Everything You Need To Know About Legal Cannabis in Canada
Did you know Canada is the only country offering legal places to blaze (despite what you think you know, cannabis is pretty much illegal in the Netherlands).
How much cannabis are you legally allowed to purchase in Canada?
Are you ready for it? No matter where you are in Canada, you can legally possess, carry, and share (with other adults, obviously) 30 grams of cannabis. If you’re trying to wrap your head around just how much that is, it is about 60 to 75 pre-rolled joints. Depending on where you are in the country, it could cost anywhere from 160-400 Canadian dollars.
What’s the legal smoking age?
In most provinces across Canada, the legal age to purchase and consume marijuana is 19. However, in Alberta the legal age is 18, and the newly elected government in Quebec raised the minimum age to 21.
So can you just smoke anywhere you want in Canada?
In Ontario, British Columbia, and Alberta, the law states that people can smoke cannabis where they can smoke cigarettes. Recently, Halifax designated 84 designated toking zones on municipal property throughout the Halifax region. The exact locations can be found via this map from the Halifax Regional Municipality.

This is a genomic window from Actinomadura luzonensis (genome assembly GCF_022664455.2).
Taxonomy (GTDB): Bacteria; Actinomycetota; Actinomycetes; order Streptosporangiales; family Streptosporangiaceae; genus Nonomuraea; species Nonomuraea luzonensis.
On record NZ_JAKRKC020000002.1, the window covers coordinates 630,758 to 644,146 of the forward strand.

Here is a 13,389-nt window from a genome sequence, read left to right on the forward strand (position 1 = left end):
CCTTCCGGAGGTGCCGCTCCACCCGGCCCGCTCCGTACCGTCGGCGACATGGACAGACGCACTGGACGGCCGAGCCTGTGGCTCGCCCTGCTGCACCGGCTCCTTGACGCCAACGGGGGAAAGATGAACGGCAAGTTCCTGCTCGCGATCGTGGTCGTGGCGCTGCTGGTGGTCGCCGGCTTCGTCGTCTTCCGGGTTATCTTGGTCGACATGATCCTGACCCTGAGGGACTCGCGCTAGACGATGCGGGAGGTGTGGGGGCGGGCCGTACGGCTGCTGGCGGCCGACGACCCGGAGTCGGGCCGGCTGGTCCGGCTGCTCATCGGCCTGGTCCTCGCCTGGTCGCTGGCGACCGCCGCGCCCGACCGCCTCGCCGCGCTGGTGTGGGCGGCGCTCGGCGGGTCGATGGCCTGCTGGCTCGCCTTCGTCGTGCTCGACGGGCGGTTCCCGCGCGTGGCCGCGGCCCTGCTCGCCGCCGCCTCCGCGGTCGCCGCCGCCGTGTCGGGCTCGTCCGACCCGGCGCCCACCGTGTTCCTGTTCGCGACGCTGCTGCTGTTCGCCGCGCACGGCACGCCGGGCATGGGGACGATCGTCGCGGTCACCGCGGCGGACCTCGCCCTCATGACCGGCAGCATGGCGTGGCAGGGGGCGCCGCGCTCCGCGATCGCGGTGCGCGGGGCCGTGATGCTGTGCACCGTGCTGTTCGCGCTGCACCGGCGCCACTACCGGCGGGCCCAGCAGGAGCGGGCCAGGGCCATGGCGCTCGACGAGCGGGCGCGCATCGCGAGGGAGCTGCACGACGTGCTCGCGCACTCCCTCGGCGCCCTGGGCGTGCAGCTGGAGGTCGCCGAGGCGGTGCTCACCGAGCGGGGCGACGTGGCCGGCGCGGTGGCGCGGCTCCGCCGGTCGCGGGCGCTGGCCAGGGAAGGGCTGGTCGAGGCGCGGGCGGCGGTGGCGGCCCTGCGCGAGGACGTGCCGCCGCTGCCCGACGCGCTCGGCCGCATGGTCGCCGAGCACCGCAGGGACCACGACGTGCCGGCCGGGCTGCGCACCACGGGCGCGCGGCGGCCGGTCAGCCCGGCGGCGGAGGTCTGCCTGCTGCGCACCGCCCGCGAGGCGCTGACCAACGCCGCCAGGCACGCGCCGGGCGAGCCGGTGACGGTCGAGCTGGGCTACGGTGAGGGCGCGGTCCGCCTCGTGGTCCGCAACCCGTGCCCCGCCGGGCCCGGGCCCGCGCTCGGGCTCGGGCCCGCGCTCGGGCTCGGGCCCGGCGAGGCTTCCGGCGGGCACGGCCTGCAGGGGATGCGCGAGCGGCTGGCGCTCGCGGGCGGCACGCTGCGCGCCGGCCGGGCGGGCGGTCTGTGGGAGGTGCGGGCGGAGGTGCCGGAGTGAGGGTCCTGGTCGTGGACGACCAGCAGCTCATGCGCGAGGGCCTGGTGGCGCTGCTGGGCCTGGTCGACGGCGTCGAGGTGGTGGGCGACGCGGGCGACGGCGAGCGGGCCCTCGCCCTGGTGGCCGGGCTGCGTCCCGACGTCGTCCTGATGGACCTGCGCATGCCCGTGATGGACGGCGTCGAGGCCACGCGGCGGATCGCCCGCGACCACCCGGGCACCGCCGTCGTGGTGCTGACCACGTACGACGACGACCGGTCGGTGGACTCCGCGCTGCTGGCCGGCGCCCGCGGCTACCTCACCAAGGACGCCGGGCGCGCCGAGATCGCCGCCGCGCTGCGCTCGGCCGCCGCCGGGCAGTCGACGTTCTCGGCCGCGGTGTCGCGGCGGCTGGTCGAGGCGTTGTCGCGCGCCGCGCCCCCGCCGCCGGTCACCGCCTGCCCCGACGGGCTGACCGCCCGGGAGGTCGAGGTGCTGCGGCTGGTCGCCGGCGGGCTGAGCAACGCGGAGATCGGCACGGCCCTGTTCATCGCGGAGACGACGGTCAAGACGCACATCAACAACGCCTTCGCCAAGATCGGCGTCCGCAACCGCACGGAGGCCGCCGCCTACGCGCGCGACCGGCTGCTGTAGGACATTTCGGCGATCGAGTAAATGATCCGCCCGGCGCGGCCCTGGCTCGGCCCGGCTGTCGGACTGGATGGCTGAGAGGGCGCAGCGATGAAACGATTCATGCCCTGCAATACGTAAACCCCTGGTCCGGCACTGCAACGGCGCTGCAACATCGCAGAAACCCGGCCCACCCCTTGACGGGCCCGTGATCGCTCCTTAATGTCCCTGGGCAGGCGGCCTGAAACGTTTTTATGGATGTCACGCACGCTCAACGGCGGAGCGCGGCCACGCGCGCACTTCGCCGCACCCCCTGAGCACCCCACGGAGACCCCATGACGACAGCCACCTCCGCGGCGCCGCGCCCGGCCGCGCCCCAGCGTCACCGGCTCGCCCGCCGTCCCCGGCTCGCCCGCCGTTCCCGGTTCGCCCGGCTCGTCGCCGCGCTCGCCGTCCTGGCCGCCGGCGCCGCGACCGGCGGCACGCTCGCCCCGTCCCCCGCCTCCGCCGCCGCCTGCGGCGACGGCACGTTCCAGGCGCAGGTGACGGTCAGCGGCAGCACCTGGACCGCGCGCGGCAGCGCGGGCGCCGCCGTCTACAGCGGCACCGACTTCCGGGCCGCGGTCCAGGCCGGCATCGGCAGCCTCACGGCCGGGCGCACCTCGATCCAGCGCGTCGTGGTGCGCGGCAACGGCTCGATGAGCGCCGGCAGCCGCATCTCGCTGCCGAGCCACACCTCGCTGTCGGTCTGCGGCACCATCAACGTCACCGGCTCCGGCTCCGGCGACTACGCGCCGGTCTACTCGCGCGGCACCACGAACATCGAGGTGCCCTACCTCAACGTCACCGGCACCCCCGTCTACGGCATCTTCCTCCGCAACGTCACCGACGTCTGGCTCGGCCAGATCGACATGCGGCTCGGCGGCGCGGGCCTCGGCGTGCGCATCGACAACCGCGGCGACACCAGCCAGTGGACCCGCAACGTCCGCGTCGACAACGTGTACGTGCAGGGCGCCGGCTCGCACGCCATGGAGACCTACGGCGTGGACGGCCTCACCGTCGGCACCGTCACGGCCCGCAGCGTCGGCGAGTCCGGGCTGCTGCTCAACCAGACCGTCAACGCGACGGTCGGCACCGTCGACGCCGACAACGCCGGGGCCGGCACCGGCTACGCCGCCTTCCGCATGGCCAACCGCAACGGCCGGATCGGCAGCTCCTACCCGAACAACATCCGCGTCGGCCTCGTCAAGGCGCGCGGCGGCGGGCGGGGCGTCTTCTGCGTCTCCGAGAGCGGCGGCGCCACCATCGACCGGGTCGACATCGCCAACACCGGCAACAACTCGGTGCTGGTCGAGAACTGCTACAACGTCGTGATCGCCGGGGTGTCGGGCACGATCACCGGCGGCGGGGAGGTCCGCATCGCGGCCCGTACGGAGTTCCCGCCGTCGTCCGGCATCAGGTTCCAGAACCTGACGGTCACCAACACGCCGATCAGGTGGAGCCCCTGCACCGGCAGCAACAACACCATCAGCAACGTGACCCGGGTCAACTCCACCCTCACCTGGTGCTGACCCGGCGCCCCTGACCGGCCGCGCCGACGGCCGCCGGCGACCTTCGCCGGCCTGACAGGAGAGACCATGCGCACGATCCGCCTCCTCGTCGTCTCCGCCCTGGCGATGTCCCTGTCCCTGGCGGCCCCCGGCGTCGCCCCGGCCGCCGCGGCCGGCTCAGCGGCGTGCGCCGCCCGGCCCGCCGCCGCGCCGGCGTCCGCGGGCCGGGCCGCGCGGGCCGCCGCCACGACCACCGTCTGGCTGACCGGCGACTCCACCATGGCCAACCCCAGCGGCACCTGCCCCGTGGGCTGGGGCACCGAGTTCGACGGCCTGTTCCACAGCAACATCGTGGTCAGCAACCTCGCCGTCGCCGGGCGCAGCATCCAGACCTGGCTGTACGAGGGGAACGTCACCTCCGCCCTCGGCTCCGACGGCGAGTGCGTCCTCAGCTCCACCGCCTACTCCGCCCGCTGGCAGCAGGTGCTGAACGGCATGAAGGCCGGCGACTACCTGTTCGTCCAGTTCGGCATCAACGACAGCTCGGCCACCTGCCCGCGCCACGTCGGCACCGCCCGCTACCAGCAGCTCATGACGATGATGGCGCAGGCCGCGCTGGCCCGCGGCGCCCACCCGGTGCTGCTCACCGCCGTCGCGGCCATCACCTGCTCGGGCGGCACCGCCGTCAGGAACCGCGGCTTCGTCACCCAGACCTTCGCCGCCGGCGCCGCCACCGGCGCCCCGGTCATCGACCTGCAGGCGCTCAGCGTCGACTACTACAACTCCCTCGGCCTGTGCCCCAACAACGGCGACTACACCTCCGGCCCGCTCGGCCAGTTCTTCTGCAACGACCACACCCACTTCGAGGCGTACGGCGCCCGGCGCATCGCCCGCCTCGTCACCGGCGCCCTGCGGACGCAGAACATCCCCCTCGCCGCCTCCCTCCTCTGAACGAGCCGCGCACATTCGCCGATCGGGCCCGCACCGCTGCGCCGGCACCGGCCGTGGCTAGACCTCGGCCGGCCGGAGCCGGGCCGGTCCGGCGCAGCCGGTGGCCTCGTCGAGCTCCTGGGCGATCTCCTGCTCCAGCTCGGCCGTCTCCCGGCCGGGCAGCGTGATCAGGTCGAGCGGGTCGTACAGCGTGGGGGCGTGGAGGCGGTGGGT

Still unsure and don’t want to be fined or ticketed? This Wikipedia entry does a good job of breaking down province by province where you can smoke, without issue. Plus if you’ve got time on your hands, take a minute to read over the full Cannabis Act, province by province. It’s a long read, but a useful one if you plan to visit.
What about delivery and online ordering?
If the thought of going into a retail setting overwhelms you, you have options! Some provinces and territories offer online cannabis sales where you can have it delivered to your hotel or Airbnb for arrival within a matter of days. The other option is delivery, which is available in Ontario via leafythings.com or websites like collingwoodcannabis.co , a service that provides both business-to-business and business-to-consumer deliveries.
Can I smoke in hotels or AirBNBs?
Although legalization took place in Canada, Airbnb still has been noticeably silent on what exactly their policy is, with no official policy listed on their website.
Airbnb really is leaving the decision in their host's hands and how they feel about smoke, and moreover having cannabis in their homes. Across Canada, many hotels and rental landlords are banning cannabis. Before legalization, many condo boards were writing in rules to clamp down on cannabis use indoors. So the host’s policies really depend on where Airbnb is located and how they feel about cannabis in their space. You’ll often find that hosts will use keywords like “420-friendly,” “cannabis-friendly,” or “green-friendly” in their posting to indicate that smoking a little toke here and there is totally fine.